EnvironmentMiddle EastOffshore

Oil spot spotted near decaying laden FSO off Yemen

Saudi Arabia has warned the United Nations it has detected an “oil spot” near the decrepit, abandoned floating storage tanker Safer, a vessel that has been described repeatedly as a potential environmental time bomb in the Red Sea.

The FSO Safer, stranded for the past five years to the north of Yemen’s port city of Hodeidah, contains 157,000 tonnes of light crude oil, four times as much as the amount of oil that gushed into the sea off Alaska from the Exxon Valdez tanker 31 years ago.

In May, seawater leaked into the abandoned FSO’s engine room, which was eventually patched by a team of divers.

Saudi Arabia’s UN Ambassador Abdallah Al-Mouallimi warned this week that experts had discovered 50 km west of the Safer that “a pipeline attached to the vessel is suspected to have been separated from the stabilizers holding it to the bottom and is now floating on the surface of the sea.”

In the UK this week, the shadow international development minister added her voice to growing calls for urgent action to avoid “environmental catastrophe”.

In a letter to her government counterpart, shadow minister Anna McMorrin wrote: “A breach of the tanker and an oil spillage of any magnitude would deepen the world’s gravest humanitarian emergency in Yemen, dealing a significant blow to a country crippled by conflict, Covid-19 and now famine. It would also spark an environmental catastrophe, destroy endangered biodiversity, risk the health of local populations, and deliver a crushing economic and logistical setback to many aid-dependent and fragile states reliant on Red Sea shipping.”

The 44-year-old FSO was owned by the Yemeni government but was seized by the Houthis in 2015. It has been stationed in Yemeni waters for the past 33 years.

Writing for Splash earlier this month, Carlos Luxul, the author of The Ocean Dove, noted of the FSO: “Years of neglect have taken their toll. There are no reliable estimates of the present thickness of the Safer’s hull, but it is not unreasonable to assume that it is down to its last few millimetres in certain places, masked by the presence of a generous coating of marine encrustation.”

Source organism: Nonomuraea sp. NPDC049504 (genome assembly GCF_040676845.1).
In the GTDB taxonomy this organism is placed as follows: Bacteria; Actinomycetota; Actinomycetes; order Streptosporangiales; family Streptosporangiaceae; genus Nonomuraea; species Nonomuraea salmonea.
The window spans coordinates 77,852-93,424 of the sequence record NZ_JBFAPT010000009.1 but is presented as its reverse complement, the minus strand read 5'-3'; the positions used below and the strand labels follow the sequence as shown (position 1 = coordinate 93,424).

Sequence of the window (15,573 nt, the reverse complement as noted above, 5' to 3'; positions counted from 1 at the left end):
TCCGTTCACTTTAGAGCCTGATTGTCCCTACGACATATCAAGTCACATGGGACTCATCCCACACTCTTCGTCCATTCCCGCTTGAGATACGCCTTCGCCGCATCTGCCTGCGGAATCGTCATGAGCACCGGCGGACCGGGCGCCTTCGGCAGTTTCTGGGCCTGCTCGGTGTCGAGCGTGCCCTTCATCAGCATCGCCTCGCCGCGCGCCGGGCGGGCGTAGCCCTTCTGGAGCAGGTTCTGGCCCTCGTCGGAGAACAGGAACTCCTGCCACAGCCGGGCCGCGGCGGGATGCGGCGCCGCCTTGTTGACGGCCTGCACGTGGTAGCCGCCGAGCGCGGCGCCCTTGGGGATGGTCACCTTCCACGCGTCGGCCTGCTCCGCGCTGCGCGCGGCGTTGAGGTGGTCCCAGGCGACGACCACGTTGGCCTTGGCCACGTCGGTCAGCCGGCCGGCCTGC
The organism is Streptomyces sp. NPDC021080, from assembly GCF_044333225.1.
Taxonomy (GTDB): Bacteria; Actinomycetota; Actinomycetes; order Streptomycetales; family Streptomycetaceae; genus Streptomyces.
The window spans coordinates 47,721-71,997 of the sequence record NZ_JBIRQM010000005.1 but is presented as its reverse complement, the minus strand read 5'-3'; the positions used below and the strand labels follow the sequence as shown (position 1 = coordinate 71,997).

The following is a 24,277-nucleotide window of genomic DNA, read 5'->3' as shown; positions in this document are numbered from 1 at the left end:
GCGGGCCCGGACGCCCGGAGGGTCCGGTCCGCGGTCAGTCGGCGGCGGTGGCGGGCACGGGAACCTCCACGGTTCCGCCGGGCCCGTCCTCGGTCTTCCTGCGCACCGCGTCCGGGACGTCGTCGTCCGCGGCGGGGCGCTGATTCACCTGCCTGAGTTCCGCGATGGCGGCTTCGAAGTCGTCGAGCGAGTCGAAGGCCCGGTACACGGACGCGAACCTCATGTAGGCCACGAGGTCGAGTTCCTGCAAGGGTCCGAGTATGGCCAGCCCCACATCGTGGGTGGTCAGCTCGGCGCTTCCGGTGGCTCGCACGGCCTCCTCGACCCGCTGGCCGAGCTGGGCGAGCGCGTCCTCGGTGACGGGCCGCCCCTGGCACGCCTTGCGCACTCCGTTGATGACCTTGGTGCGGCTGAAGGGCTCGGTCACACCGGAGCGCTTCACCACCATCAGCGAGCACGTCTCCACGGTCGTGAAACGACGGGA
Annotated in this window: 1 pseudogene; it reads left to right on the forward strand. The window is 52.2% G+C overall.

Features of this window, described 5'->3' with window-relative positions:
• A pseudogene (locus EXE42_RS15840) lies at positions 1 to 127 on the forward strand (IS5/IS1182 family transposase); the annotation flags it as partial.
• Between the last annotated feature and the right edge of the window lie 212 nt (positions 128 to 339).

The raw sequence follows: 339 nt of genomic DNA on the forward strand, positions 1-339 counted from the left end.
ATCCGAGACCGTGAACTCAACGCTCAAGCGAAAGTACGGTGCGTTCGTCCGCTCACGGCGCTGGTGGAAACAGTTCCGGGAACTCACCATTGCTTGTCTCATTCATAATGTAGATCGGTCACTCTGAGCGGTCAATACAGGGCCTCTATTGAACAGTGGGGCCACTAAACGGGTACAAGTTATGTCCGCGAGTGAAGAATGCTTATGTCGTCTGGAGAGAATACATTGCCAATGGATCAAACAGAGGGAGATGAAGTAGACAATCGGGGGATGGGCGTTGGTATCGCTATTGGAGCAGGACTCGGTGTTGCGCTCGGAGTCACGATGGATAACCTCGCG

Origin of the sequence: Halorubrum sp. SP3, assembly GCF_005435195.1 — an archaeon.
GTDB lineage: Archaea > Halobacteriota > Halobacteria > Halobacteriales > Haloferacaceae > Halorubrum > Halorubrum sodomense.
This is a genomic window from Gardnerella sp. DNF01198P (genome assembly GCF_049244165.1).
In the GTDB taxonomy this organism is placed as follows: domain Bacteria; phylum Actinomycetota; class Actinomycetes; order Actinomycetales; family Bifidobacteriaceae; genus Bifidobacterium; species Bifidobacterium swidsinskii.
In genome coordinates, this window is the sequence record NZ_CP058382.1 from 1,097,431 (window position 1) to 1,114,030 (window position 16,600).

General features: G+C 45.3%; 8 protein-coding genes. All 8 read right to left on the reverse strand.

Water ingress was also reported on another ageing FSO off Venezuela four weeks ago which is carrying 173,000 tons of oil onboard and is located near Trinidad and Tobago.

Sam Chambers

Starting out with the Informa Group in 2000 in Hong Kong, Sam Chambers became editor of Maritime Asia magazine as well as East Asia Editor for the world’s oldest newspaper, Lloyd’s List. In 2005 he pursued a freelance career and wrote for a variety of titles including taking on the role of Asia Editor at Seatrade magazine and China correspondent for Supply Chain Asia. His work has also appeared in The Economist, The New York Times, The Sunday Times and The International Herald Tribune.


  1. There is also a massive lacuna in Maritime law. This is a check-mate that long precedes the catastrophic Mauritius Wakashio fiasco and it seems the global corporate commiserations echo shallow because lessons unlearned have slicked away from the brain like water from a duck’s head. Futhermore, no consolidated environmental marine management has manifested in an international legal response. Yemen is in crisis, global awareness has been diffused and the impasse persists. The substance concerned is toxic and flammable – the sparks are flying overhead and rust corrodes with salt water. I shall keep this concise before my obvious remarks descend into vitriol tinged with overt suspicion. By the way, there is a God who does not need Zoom to attend international power assemblies. Oh. the thought of it!

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